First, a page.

Monday, December 9, 2013

No Greater Love

"Greater love hath no man than this, that a man lay down his life for his friends."
John 15:13

When I was a little girl, I thought that if the occasion presented itself, I would be a hero, would fearlessly risk my life for someone else, that I was the kind of person who would die for a total stranger.

I know myself better now, and I am not a hero. I would probably hesitate, would freeze in agonized horror until it was too late. 
And if there was time to think about it, I would think.
My life is very sweet. I look forward to my future. I want to see what’s going to happen next. I want to get married, have children, grandchildren, like most other people. I want to build a house and travel to foreign countries and publish the stories I write. I want to learn to sail and fly and weld.

I would hesitate to give up all that I look forward to for the life of another man. Humankind is not, as I used to think, generally good, kind, caring. Actually, a good percentage of them seem to be losers and idiots and jerks. (Especially if you look at them quick.)
If I was to die for a man or woman, I would want to be sure that the person I was dying for was the kind of person who would do great things, that they would be worth dying for, worth sacrificing all the things I want to do in the future for.

I grew up in a Christian home, and I heard this all the time: “Jesus came to earth, lived a sinless life and died on the cross for our sins. All you have to do is believe and you’ll have eternal life and live in heaven forever…”
 I have lived my life believing it, and from time to time, when I think about it, I am thankful. Too often I take it for granted. It’s something I grew up with. 

Like air, and water. 

Like life.

But once in a while something happens, something small and insignificant, but for some reason, for however short a time, I see. Sometimes whatever clears my head for that moment is completely unrelated. Sometimes it’s something as unholy as a song by Bruno Mars: “I’d catch a grenade for you, throw my hand on a blade for you, I’d jump in front of a train for you…” 
For some reason hearing those lines made me think. How many people on earth would I catch a grenade for, throw my hand on a blade for, jump on a train for? Could I, would I, really die for someone?

I like to think that in the heat of the moment I would be a “hero,” save strangers just because they needed saving, that I would act without regard to my own safety, but I don’t know that. I can’t know what I would do in that moment, until I am in that moment.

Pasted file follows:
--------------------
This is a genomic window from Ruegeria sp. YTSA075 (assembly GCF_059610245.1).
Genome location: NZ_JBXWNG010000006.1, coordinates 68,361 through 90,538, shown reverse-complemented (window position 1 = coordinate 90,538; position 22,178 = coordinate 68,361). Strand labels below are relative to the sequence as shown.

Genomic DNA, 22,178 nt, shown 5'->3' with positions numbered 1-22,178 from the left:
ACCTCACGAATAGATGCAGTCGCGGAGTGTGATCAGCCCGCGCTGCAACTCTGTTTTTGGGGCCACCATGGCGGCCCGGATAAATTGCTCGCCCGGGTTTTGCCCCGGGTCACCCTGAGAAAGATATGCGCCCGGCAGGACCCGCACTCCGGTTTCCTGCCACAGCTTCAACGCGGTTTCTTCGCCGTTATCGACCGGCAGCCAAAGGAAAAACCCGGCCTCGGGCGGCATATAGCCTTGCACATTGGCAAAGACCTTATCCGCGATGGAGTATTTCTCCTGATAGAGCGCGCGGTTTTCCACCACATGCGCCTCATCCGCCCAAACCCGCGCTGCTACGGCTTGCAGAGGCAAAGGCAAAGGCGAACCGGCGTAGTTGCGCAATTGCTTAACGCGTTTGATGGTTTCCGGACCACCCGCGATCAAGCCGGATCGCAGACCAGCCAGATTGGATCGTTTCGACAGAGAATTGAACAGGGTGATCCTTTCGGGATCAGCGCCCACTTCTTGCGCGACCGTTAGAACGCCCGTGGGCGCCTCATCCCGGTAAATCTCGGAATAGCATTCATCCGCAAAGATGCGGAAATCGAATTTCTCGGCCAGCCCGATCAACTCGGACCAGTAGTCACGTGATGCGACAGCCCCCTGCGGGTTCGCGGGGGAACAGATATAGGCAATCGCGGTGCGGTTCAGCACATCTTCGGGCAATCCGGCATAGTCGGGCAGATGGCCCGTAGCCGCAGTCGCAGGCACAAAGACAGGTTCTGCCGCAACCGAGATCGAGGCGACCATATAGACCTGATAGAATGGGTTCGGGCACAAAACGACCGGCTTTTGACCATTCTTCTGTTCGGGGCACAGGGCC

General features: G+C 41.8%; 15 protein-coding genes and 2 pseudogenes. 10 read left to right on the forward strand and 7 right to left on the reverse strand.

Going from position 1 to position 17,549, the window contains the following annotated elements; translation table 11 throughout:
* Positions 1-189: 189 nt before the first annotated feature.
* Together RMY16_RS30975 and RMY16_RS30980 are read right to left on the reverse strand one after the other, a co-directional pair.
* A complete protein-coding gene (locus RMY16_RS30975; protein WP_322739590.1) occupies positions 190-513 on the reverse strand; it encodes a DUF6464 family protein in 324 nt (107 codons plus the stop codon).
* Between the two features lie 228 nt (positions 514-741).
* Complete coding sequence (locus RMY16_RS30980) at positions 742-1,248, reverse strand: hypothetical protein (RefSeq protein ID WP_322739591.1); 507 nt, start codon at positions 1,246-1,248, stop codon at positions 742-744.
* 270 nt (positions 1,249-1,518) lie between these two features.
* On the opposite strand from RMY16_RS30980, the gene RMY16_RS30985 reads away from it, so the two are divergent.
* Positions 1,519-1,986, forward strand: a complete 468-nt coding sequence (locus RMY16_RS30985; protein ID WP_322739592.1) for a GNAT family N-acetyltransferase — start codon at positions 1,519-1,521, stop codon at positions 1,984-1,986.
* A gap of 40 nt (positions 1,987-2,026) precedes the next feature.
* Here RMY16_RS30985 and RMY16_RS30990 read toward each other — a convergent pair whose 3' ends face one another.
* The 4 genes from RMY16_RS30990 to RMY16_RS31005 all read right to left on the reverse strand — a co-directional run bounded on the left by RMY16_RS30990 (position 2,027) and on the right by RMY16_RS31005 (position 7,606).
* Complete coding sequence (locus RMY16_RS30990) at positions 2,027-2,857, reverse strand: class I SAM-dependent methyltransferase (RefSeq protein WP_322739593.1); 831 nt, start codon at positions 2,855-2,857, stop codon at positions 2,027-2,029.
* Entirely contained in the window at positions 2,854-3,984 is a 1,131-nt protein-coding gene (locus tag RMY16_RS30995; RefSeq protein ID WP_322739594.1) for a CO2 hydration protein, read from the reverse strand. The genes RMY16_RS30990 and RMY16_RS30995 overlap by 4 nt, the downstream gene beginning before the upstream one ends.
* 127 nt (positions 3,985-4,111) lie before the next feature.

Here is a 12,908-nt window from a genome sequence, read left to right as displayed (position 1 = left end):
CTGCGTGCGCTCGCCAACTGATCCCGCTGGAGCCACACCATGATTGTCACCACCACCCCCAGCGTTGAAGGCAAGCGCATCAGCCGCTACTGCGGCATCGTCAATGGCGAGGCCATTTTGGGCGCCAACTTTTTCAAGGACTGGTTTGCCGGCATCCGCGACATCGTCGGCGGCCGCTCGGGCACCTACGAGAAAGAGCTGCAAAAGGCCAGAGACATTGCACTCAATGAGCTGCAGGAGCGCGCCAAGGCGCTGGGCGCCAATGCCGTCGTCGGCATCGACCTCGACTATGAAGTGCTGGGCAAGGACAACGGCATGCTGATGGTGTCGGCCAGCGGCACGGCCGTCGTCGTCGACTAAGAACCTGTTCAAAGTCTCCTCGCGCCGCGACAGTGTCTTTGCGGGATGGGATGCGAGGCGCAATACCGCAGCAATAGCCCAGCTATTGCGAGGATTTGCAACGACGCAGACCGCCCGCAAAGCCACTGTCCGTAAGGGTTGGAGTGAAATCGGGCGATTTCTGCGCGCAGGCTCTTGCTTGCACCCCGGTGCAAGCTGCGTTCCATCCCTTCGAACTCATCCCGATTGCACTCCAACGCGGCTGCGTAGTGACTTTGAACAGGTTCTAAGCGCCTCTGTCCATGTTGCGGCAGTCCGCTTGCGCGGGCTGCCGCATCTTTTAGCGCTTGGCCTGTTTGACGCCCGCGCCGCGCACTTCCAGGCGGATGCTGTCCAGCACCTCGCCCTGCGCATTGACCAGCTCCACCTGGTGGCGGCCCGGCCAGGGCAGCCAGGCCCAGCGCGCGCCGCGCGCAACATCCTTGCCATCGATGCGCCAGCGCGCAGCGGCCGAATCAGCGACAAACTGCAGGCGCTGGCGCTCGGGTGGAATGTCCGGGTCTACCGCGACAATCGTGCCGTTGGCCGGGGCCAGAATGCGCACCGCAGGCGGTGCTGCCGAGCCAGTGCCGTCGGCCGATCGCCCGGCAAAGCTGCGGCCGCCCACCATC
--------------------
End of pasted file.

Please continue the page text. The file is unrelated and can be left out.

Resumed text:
But what if you picked ten random strangers, and showed them to me and said, 
“These people will die if you don’t die in their place.” Would I give my life for theirs? 
I wouldn't know these people. Even if I did know them, if I knew they had greater promise or talent than me, if they were smart like Einstein or gifted like Beethoven, what if they wasted it? 
What if they weren’t ten random strangers? What if they were ten people that I know, but do not like? What if I knew them well enough to know that they were not worth dying for?

What if, even if I died for them, they could all commit suicide ten minutes later? 
They might shrug their shoulders and walk away, not caring that I just saved them. They might not know that I died for them. They might be right back here tomorrow, and next time, without me here to save them, they will die.

Even if I knew that one of the ten was going to do something worthwhile, that only one of the ten would care, would honor me, would live on, while the other nine would commit suicide ten minutes later, I don’t think I would do it. Like them, I am only human. I don’t think I could. I would say, "No."

 Jesus said, “Yes.”

Jesus knew the world. He saw it exactly how it is, imperfections, horrors, beauties, bad and good. Millions of people, living from hand to mouth, fighting, scrabbling, scraping an existence from a cursed earth. We weren’t doing anything worthwhile. We weren’t doing anything important. We were spiraling downward into a messier mess than we were already in and we weren’t even asking for help. We may have seen Death coming but we never thought to ask for someone to take our place. 

Jesus could see that in the future, men would know about his sacrifice. Some men would care, some men would have eternal life, some men would become the immortal splendors they were created to be.
He could also see that many of them would turn their heads. Many would ignore his sacrifice, many would deny that it ever happened. The way out of Death would only be taken by a few. Maybe as few as one out of ten. The other nine would go on, unthankful, uncaring, to commit a slow and stubborn suicide.

  “For scarcely for a righteous man will one die: yet peradventure for a good man some would even dare to die. But God commendeth his love toward us, in that, while we were yet sinners, Christ died for us.”
Romans 5:7-8